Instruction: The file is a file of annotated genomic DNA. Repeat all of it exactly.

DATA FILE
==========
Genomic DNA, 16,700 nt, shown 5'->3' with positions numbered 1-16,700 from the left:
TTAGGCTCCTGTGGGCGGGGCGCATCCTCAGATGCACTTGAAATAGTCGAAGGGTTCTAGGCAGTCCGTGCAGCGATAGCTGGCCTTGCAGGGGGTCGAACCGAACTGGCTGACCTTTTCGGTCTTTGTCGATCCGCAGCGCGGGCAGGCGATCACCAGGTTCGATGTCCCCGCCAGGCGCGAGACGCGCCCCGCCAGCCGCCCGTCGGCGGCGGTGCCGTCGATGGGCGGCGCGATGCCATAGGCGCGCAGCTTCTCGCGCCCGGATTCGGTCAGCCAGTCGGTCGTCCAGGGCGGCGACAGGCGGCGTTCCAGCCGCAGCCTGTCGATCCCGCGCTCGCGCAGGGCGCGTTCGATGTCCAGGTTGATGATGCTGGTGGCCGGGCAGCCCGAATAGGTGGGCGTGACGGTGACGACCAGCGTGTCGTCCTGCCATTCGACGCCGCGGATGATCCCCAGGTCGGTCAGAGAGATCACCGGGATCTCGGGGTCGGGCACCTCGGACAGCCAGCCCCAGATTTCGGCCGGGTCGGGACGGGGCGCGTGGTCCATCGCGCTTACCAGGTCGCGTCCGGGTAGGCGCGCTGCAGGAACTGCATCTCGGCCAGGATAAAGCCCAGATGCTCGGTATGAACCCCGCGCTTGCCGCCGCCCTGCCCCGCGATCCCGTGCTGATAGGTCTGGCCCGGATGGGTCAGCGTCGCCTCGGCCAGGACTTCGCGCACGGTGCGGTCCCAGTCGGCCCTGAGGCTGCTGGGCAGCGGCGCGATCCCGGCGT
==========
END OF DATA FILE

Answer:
Genomic DNA, 16,700 nt, shown 5'->3' with positions numbered 1-16,700 from the left:
TTAGGCTCCTGTGGGCGGGGCGCATCCTCAGATGCACTTGAAATAGTCGAAGGGTTCTAGGCAGTCCGTGCAGCGATAGCTGGCCTTGCAGGGGGTCGAACCGAACTGGCTGACCTTTTCGGTCTTTGTCGATCCGCAGCGCGGGCAGGCGATCACCAGGTTCGATGTCCCCGCCAGGCGCGAGACGCGCCCCGCCAGCCGCCCGTCGGCGGCGGTGCCGTCGATGGGCGGCGCGATGCCATAGGCGCGCAGCTTCTCGCGCCCGGATTCGGTCAGCCAGTCGGTCGTCCAGGGCGGCGACAGGCGGCGTTCCAGCCGCAGCCTGTCGATCCCGCGCTCGCGCAGGGCGCGTTCGATGTCCAGGTTGATGATGCTGGTGGCCGGGCAGCCCGAATAGGTGGGCGTGACGGTGACGACCAGCGTGTCGTCCTGCCATTCGACGCCGCGGATGATCCCCAGGTCGGTCAGAGAGATCACCGGGATCTCGGGGTCGGGCACCTCGGACAGCCAGCCCCAGATTTCGGCCGGGTCGGGACGGGGCGCGTGGTCCATCGCGCTTACCAGGTCGCGTCCGGGTAGGCGCGCTGCAGGAACTGCATCTCGGCCAGGATAAAGCCCAGATGCTCGGTATGAACCCCGCGCTTGCCGCCGCCCTGCCCCGCGATCCCGTGCTGATAGGTCTGGCCCGGATGGGTCAGCGTCGCCTCGGCCAGGACTTCGCGCACGGTGCGGTCCCAGTCGGCCCTGAGGCTGCTGGGCAGCGGCGCGATCCCGGCGT